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Alaska Nuggets: Moose Quackenbush

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Moose was an old timer from Fairbanks and was a good friend of my Grandmother, Iris Bayless. I have looked and can’t find any pictures of him (maybe someone who knew him will read this and post one). Moose would come to Anchorage from time to time and visit my grandmother, mostly around Thanksgiving.

He was a big man with booming voice and a huge personality to match. He looked like he came out of a Robert Service poem and should be playing bass for ZZ Top, or piano in the malamute saloon. He would love to sit around and tell us kids stories about Alaska back in the day. He had to be 6-6 and he was the kind of storyteller who used his whole body to tell a story. He’d wave his arms, pacing back and forth like a caged wolf looking for a way out, with fiery eyes and always that long beard moving back and forth. Well, needless to say, we kids loved Moose and looked forward to his visits and stories.

On his 80th birthday he made a bet with a no doubt equally drunk friend that he could swim the Tanana River. Well… he could not. Moose died that day, and his death was about the most fitting poetic death for one of them old timers. A man like that needed to be spared the wires and machines of a hospital emergency room. He went out of this life as big as he lived it.

His daughter came up from Montana to take him back with her. That’s were they chucked him in the clay.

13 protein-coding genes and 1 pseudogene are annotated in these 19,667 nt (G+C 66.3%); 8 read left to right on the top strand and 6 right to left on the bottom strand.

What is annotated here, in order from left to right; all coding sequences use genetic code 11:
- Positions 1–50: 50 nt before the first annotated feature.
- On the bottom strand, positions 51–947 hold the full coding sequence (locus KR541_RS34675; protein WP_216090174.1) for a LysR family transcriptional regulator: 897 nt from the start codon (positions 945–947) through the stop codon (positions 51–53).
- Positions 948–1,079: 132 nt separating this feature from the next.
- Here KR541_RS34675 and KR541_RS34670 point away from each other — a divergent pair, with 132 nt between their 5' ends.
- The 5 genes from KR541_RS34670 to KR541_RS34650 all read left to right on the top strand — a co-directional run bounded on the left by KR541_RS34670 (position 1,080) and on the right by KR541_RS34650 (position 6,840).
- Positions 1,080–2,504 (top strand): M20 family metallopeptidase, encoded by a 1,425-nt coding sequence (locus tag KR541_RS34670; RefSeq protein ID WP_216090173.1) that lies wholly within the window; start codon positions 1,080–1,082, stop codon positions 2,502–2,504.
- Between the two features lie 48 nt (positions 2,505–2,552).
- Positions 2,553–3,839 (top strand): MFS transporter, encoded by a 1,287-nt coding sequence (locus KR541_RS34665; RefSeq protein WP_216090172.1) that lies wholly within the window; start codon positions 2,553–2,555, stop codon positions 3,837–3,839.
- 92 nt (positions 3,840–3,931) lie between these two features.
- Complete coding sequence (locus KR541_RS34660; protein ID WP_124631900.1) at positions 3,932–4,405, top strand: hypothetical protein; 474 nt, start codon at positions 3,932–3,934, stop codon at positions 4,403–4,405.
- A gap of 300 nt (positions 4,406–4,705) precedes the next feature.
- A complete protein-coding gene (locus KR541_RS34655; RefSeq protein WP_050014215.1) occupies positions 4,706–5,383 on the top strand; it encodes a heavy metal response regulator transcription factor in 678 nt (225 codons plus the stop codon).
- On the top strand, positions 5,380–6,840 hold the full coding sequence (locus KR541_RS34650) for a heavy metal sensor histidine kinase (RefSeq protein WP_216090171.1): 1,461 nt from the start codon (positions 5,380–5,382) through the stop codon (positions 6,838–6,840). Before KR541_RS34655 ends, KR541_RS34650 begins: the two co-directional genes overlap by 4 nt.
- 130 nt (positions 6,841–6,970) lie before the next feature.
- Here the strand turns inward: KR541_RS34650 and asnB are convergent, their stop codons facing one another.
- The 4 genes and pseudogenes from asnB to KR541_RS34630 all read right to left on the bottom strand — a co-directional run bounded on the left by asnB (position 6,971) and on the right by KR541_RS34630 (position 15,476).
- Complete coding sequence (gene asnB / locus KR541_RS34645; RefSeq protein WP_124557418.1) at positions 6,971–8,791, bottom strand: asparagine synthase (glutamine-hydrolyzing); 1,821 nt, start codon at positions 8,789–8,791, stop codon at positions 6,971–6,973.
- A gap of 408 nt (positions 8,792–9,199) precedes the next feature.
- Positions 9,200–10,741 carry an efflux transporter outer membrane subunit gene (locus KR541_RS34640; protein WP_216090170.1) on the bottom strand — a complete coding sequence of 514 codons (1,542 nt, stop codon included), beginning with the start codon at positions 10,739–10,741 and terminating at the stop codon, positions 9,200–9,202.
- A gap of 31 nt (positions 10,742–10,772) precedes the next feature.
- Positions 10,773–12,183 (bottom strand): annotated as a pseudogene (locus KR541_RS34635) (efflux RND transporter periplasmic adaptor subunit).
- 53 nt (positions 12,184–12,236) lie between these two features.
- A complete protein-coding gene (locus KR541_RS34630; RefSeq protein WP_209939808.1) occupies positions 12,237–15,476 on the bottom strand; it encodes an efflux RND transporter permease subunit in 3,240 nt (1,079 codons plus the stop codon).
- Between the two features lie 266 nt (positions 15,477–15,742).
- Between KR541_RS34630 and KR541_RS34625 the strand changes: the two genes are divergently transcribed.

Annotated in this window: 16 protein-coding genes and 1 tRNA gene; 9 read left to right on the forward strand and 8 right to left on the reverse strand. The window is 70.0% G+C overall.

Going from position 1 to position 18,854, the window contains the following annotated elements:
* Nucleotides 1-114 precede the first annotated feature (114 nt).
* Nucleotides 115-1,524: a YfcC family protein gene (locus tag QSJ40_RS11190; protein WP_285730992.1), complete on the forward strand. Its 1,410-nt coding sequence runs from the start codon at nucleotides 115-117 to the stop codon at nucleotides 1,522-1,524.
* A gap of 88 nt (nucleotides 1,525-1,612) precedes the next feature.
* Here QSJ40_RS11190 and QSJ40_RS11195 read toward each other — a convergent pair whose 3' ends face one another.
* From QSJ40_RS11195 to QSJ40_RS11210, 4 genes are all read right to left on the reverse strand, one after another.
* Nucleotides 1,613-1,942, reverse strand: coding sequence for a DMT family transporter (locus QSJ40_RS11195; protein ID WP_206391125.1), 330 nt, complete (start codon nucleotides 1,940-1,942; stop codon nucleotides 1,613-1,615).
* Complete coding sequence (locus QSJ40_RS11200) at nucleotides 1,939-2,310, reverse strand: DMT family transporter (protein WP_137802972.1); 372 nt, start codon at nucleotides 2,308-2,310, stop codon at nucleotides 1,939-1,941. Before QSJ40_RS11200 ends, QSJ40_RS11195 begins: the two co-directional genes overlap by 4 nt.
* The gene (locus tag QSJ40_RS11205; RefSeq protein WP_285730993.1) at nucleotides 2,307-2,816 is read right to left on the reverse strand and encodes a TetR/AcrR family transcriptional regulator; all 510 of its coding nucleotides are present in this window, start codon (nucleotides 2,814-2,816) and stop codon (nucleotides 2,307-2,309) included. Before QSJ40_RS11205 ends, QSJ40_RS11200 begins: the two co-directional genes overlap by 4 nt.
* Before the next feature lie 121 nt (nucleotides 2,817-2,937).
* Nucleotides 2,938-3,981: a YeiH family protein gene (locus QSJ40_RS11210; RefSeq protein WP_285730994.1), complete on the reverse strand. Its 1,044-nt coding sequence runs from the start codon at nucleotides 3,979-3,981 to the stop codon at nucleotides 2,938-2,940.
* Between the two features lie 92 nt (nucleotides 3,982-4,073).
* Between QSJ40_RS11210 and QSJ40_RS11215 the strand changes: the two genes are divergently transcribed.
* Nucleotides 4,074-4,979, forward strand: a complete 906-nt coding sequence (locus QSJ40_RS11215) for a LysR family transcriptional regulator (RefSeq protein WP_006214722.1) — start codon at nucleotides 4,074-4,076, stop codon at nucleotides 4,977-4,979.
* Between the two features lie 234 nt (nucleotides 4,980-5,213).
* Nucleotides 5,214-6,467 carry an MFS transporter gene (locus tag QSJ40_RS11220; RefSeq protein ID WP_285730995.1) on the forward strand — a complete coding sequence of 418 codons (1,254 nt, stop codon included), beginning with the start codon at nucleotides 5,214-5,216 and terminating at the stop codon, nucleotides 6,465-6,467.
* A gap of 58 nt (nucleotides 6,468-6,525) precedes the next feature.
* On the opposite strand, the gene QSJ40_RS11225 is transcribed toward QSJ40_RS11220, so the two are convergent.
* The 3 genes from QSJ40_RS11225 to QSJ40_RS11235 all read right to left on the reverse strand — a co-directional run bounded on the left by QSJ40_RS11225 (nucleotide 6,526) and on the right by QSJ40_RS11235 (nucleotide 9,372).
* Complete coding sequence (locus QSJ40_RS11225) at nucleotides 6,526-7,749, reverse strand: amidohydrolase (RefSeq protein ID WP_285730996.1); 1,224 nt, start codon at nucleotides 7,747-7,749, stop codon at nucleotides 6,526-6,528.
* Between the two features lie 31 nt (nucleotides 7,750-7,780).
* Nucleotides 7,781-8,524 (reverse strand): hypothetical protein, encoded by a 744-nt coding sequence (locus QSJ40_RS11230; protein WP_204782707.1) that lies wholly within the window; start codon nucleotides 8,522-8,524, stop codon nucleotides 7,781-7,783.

Moose was not 80 years old when he died he was 70. He told everyone he was 10 years older then he really was. I remember him standing in my grandmother’s living room, eyes all ablaze with some story he was telling us (OMG he loved an audience), and he would beat on his chest with his open hand and say: “Look at me! I’m almost 80 years old and look what kind of health I’m in. Fresh air, good food and the clean Alaska countryside. That’s all you need. Just look at me!”

Although we loved Moose, he was more than a little bit scary. Everything about him was so big and over exaggerated that as a little kid I often found myself intimidated. He was kind of like Binky at the zoo. A Majestic animal that if you weren’t too careful you may find yourself hiding in a corner, with him pacing around the living room with your shoe in his mouth.

 

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One of the best parts of living in Alaska is hearing the stories from the locals who grew up here. Have one to tell? Email us at info@alaskacommons.com and you could be featured in a future edition of Alaska Nuggets.

Mike Byers is a 6th generation Alaskan. He was born in Fairbanks and grew up in Anchorage. Mike and his wife and daughter make their home in Dallas Texas. Mike is still very connected to Alaska by family and friends.

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